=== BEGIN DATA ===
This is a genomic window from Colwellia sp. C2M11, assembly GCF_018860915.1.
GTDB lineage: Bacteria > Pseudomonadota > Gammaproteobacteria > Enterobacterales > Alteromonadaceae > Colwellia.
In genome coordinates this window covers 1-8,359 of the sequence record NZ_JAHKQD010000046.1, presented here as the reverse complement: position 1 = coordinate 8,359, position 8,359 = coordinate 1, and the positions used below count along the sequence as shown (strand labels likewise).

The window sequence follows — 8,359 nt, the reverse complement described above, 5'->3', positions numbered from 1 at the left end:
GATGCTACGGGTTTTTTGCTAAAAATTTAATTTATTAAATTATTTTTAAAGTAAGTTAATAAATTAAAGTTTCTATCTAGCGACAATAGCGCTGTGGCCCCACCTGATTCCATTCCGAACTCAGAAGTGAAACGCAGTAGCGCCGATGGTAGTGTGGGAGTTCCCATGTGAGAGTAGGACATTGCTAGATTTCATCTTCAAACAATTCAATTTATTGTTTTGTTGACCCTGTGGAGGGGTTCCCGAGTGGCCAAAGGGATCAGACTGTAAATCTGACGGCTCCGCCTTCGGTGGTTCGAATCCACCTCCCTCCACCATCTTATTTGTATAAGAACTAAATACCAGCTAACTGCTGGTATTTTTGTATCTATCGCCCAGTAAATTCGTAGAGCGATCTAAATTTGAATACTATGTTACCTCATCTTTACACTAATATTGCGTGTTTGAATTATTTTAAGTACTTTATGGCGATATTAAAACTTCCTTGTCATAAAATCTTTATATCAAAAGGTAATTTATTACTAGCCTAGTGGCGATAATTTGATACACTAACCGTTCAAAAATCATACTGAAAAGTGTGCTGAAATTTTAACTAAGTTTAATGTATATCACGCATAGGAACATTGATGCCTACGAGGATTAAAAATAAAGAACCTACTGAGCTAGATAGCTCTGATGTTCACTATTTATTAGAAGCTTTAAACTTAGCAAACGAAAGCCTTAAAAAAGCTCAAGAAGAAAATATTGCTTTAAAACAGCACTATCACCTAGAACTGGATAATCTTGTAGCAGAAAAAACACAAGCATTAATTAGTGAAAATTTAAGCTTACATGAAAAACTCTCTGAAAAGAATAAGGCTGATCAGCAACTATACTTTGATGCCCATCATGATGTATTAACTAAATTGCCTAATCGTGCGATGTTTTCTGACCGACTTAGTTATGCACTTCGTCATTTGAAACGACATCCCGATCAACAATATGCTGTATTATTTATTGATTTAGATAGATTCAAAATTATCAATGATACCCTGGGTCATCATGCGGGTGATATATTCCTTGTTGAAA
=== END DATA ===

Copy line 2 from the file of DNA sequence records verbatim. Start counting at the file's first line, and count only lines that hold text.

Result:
GTDB lineage: Bacteria > Pseudomonadota > Gammaproteobacteria > Enterobacterales > Alteromonadaceae > Colwellia.